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This week has four pieces of economic data scheduled that was expected to influence mortgage rates in addition to a couple Treasury auctions and the minutes from the most recent FOMC meeting. However, with a resolution to the stalemate in Washington nowhere in sight yet, we likely won’t see most of the week’s economic data. That will leave bond traders to rely on other factors for bond direction and mortgage rate movement.
The relevant economic reports that are scheduled for release but are unlikely to be posted are August’s Goods and Services Trade Balance on Tuesday and Friday’s release of September’s Retails Sales report and Producer Price Index (PPI). Tuesday’s report is not considered to be of high importance to the markets, so it won’t be missed. However, Friday’s data is considered to be key readings of consumer spending and producer level inflation that could have been market-movers.
What we will see this week are the minutes from the most recent FOMC meeting, which was the one that the Fed opted to delay the much-anticipated tapering of their bond purchases. We also will get last week’s unemployment numbers Thursday morning and the University of Michigan’s Index of Consumer Sentiment late Friday morning. The results of these will be magnified because the government shutdown has significantly limited the release of the economic data that was scheduled since the first of the month.
The last FOMC meeting minutes will be posted Wednesday afternoon. These may be a major mover of the markets or could be a non-factor, depending on what they say. However, with little else being posted this week they will likely be more influential than usual. The keys will be concerns over the economy, inflation and the Fed’s next monetary policy move. If Fed members were concerned about the economy continuing to grow, we may see the bond market move higher and mortgage rates lower Wednesday afternoon. It will be interesting to see how much debate and disagreement amongst members took place during the meeting, particularly about tapering QE3. They will be posted at 2:00 PM ET, so any reaction will come during afternoon trading.
Also Wednesday is the first of two important Treasury auctions this week. The sale of 10-year Notes will be held Wednesday while 30-year Bonds will be sold Thursday. We often see some weakness in bonds ahead of the sales as the firms participating prepare for them. However, as long as the auctions are met with decent demand from investors, the firms usually buy them back. This tends to help recover any presale losses. But, if the sales are met with a lackluster interest from investors- particularly international buyers, the bond market may move lower after the results are posted and mortgage rates may move higher. Those results will be announced at 1:00 PM each sale day.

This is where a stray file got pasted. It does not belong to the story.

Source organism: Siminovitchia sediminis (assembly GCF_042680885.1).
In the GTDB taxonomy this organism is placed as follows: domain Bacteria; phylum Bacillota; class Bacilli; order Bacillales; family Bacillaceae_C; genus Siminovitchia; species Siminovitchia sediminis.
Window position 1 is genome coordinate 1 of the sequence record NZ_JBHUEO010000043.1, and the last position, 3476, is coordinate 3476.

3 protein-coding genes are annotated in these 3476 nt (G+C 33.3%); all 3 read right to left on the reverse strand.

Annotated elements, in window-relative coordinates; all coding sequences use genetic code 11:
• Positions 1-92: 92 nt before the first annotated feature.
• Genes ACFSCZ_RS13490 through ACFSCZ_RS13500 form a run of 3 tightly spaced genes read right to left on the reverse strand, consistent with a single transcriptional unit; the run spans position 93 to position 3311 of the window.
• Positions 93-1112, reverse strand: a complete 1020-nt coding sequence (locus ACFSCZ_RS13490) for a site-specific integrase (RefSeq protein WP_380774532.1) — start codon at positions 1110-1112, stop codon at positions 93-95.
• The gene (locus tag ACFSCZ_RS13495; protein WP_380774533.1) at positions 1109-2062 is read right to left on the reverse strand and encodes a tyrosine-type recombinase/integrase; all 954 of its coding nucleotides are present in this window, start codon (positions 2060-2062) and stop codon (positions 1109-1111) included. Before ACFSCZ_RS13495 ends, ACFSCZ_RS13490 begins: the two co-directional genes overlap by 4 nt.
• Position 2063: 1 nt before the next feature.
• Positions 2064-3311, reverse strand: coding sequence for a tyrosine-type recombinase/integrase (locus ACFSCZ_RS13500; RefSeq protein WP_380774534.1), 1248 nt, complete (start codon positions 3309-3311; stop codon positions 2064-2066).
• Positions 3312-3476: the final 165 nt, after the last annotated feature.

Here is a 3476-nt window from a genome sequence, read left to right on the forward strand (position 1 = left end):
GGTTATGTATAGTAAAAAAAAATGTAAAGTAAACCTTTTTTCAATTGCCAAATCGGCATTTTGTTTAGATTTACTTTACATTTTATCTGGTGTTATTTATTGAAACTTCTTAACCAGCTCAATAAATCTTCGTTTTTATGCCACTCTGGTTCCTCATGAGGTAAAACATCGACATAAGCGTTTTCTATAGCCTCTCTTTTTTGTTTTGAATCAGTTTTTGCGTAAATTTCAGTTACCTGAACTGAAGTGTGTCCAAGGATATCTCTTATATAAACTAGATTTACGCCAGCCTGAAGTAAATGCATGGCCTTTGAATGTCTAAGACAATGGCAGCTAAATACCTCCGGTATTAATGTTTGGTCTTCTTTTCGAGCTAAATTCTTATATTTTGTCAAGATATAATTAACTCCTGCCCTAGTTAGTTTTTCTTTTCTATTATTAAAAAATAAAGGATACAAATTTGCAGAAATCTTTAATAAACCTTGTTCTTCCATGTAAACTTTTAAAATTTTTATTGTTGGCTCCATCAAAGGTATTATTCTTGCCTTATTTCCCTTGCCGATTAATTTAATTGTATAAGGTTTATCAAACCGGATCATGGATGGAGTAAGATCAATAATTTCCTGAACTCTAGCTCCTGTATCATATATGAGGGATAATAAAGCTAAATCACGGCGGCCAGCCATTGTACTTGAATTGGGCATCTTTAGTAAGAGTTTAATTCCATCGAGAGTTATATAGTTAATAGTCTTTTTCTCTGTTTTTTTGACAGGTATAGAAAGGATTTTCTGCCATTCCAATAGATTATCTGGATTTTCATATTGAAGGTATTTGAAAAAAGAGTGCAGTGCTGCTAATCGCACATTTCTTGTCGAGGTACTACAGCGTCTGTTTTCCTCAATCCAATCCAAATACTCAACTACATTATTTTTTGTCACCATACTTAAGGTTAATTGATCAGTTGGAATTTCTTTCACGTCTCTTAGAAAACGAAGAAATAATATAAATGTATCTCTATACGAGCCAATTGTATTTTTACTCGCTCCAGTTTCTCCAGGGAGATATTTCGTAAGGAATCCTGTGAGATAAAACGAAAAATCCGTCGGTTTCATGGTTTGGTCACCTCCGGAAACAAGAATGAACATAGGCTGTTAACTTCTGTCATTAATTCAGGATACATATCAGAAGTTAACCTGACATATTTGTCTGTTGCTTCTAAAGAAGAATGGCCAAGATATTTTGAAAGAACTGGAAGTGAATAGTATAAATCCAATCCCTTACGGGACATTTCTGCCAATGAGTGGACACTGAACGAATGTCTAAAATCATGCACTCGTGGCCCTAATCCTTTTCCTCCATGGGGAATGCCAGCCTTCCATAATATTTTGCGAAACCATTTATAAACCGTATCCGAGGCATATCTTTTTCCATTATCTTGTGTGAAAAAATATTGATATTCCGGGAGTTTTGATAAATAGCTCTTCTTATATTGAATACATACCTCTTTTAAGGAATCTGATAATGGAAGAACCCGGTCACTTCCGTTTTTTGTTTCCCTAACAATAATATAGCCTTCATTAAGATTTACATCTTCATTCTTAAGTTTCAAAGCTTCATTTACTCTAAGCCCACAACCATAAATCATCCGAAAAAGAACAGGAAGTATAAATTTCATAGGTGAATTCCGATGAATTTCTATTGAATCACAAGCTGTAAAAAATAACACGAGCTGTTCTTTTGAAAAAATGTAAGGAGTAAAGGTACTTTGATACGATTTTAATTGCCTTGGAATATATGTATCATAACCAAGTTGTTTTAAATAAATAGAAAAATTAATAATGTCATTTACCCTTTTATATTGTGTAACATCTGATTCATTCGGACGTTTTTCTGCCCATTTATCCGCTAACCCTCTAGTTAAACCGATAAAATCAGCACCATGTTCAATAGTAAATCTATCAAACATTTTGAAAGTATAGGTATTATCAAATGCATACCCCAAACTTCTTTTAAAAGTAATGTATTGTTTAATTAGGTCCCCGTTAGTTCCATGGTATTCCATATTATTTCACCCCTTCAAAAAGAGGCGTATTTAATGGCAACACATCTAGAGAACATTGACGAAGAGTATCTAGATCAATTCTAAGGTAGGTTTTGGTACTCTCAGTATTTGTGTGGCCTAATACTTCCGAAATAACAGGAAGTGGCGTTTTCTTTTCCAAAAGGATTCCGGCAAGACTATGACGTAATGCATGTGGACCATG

The last event of the week is October’s preliminary reading to the University of Michigan’s Index of Consumer Sentiment late Friday morning. This index measures consumer willingness to spend and usually has a moderate impact on the financial markets. Rising confidence indicates consumers feel better about their own financial and employment situations, meaning they are more apt to make a large purchase in the near future. Since consumer spending makes up over two-thirds of the U.S. economy, any related date is watched closely. Good news for the bond market would be a sizable decline in consumer confidence. It is expected to show a reading of 74.5, down from September’s final reading of 77.5.
Overall, I see Wednesday as the key day of the week, although the most movement in the markets and mortgage pricing will probably take place during afternoon hours. We should see more movement in rates Thursday and Friday also even though the reports of those days usually don’t draw high levels of attention. It is the inability to get the key data that is raising the stature of those reports. This could change if something unexpected happens, such as a compromise in Washington D.C. Since that does not appear to be likely in the immediate future, we are left with the reduced activity calendar this week. Still, we can see a fairly significant move in rates if it appears progress is being made in Congress.